Tumor pathology was detected in 3 patients except osteoporosis. This means that 4.48% of patients undergoing bone biopsy were pathological. They were multiple myeloma (MM) and renal cell carcinoma (RCC) metastasis. Other specimens showed necrotic bone areas, hematopoietic areas, acute or chronic inflammation foci. Our first patient with MM was a 61-year-old man. He had previously had suspected tumors but could not be diagnosed. Pathological fractures were present in the T6/T11/L3 vertebrae. Diagnosis was made by vertebral bone biopsy. The second patient with MM was a 62-year-old woman. Previously, another surgeon had done T12 and L4 pvp. However, biopsy was not taken in the previous surgery. The L2/L5 had new VCFs. PVP was applied to both spine. Biopsy was performed and diagnosis was made. Figure 1 shows L2 and L5 VCFs on preoperative sagittal MRI sections of a 62-year-old woman with MM (Figure 1). The other patient was a 64-year-old female patient. He underwent surgery for RCC years ago. No metastasis was detected during follow-up. However, she was admitted to our clinic because of severe low back pain. Lumbar MRI showed many metastases, especially L4 vertebrae. This patient underwent bone biopsy during PVP. The diagnosis was made through a biopsy. In male patient with MM, the lesions were suspected because of the history of previous tumor investigations. However, there was no doubt in the female patient before PVP. The female patient was diagnosed incidentally. The patient with other RCC metastasis had suspected tumor due to his history. Therefore, the incidence of incidental tumors was 1.49% in routine vertebral biopsy performed during PVP.


DISCUSSION

Minimally invasive spine augmentation methods such as PVP are frequently used in the treatment of VCFs, especially in the thoracolumbar region. PVP and percutaneous kyphoplasty (PKP) are often used to treat osteoporotic vertebral compression fractures(3,13). It has been applied successfully even in burst fractures without neurological deficit(9). However, the cause of low back and back pain may not be caused solely by osteoporosis. Differential diagnosis should include benign or malignant tumors, traumas, infections, tumor endocrinopathy, blood dyscrasias, and autoimmune diseases(4,11).

MM is a hematologic malignancy with lytic bone lesions. Vertebral involvement is present in approximately 60% of MM patients. PVP has been safely administered and recommended for the treatment of pain in these patients (8). RCC is the most common malignancy of the kidney. Recurrence postoperatively occurs in 40% of patients(14). Treatment options for vertebral metastases of RCC are limited. If metastasis is detected, the average life expectancy is 12-24 months. PVP is used to relieve pain and support the vertebral body(5). In the literature, vertebral metastasis of RCC has been reported less than vertebral involvement of MM. Diagnosis of spinal metastasis requires a good clinical evaluation (patient age, single and multiple involvement, history), CT, MRI, and nuclear medicine(2). Nuclear medicine methods, such as bone scintigraphy, show all vertebral fractures. Bone scans are insufficient to reveal the underlying pathology in fractures. MRI is the most appropriate method to show whether the vertebral fracture is old or new and the probability of tumor. It is also guiding for the choice of treatment. However, despite all these investigations and findings, bone biopsy is needed if the suspicion continues(11). In a study published in 2005, biopsy was taken from 142 patients and plasma cell dyscrasia was detected in 4 (2.82%) patients. Therefore, the authors recommended biopsy during vertebral augmentation procedure. In this study, the majority of patients were women and the mean age of all patients was 72 years (range 40-90 years)(12). In this study, age, gender and MM rates coincide with the results of our study. In 2010, a research was carried out at a public hospital in Greece. It was thought to increase the cost in patients without suspected malignancy. Therefore, biopsy should be performed only in patients with suspected malignancy. Routine vertebral bone biopsy was not recommended due to cost(11). In another article published in the UK in 2014, malignancy was detected in 4 (4.7%) of 86 patients who had no previous history of cancer. Malignancy was seen in 2 (10%) of 20 patients with cancer history. When both groups were combined, the diagnosis of malignancy reached the rate of 5.5%. The authors recommended vertebral bone biopsy with or without cancer in both groups(7,10). The results of this study conducted at Royal London Hospital are consistent with the results of the research conducted in our hospital.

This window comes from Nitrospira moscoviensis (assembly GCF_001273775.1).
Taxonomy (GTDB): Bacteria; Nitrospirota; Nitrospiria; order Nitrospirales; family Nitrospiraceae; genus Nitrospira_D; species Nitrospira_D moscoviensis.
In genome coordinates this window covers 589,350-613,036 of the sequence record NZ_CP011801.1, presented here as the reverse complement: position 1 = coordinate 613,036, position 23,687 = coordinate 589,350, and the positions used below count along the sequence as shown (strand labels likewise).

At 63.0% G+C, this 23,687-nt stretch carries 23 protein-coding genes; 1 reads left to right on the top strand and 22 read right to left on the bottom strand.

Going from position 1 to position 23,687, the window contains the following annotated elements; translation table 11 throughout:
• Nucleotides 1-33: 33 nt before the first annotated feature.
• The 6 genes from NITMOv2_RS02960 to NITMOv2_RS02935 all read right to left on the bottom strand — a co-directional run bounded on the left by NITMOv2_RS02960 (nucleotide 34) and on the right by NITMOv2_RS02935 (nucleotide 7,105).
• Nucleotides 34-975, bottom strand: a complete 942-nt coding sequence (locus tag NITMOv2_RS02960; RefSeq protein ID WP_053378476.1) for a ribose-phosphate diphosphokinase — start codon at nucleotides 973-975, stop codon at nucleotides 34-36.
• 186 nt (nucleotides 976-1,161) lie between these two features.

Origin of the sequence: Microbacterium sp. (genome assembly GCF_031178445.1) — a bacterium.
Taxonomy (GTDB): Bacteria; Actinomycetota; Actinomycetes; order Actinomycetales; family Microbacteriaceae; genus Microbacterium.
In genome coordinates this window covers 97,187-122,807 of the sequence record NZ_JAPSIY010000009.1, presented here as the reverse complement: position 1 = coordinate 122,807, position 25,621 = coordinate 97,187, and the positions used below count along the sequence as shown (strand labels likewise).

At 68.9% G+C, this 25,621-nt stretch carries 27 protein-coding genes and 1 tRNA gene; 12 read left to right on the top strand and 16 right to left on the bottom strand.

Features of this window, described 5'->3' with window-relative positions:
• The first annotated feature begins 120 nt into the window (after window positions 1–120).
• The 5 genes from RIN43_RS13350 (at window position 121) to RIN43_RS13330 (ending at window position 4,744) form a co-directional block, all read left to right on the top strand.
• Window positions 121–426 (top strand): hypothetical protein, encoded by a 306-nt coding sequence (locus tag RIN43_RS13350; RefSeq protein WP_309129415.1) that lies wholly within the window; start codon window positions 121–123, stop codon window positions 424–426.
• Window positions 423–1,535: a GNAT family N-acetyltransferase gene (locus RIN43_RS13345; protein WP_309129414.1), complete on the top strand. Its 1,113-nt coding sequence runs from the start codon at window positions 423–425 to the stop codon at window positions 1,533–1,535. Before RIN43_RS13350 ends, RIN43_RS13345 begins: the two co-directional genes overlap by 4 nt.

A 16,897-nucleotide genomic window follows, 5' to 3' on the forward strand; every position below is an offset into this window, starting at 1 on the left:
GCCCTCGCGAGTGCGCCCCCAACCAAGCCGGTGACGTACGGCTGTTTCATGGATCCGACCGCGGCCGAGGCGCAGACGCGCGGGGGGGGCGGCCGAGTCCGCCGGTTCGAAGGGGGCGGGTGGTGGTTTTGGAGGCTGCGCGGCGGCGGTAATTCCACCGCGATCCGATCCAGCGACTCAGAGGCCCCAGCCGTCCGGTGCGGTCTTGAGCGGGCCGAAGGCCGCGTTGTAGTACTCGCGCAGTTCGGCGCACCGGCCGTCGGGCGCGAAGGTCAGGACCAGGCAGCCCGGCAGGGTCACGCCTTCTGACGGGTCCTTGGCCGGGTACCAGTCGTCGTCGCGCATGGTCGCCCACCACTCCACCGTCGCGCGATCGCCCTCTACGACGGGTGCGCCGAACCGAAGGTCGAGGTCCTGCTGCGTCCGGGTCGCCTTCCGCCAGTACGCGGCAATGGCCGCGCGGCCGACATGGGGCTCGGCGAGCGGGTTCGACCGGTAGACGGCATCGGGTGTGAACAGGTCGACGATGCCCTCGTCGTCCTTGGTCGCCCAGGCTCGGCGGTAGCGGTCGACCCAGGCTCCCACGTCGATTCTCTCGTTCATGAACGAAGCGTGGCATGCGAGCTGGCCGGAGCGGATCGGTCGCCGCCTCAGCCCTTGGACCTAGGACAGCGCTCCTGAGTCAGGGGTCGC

Procedures were performed by a surgeon who believed that a routine biopsy was required during vertebroplasty. This made our work easier. Therefore, the study was retrospectively reviewed. When we look at the literature, we see that there are similar studies but they are limited. We did this study to contribute to the literature and to guide surgeons dealing with the spine(10).


CONCLUSION

In conclusion, we recommend routine bone biopsy during percutaneous vertebral augmentation. If the cost is low, it should be done to all patients. If the cost is high, it should be done to patients with a history of cancer and suspected cancer. It is an advantage that it does not extend working time and can be applied easily.


Ethics

Ethics Committee Approval: Permission from Chief Physicsian to use data (approval number: 20.08.2019/348)

Informed Consent: Retrospective study.

Peer-review: Internally peer-reviewed.

Authorship Contributions

Surgical and Medical Practices: Ö.Ö., Concept: Ö.Ö., N.K., Design: Ö.Ö., N.K., Data Collection or Processing: Ö.Ö., N.K., Analysis or Interpretation: Ö.Ö., N.K.,Literature Search: Ö.Ö., N.K., Writing: Ö.Ö., N.K.

Conflict of Interest: No conflict of interest was declared by the authors.

Financial Disclosure: The authors declared that this study received no financial support.

Images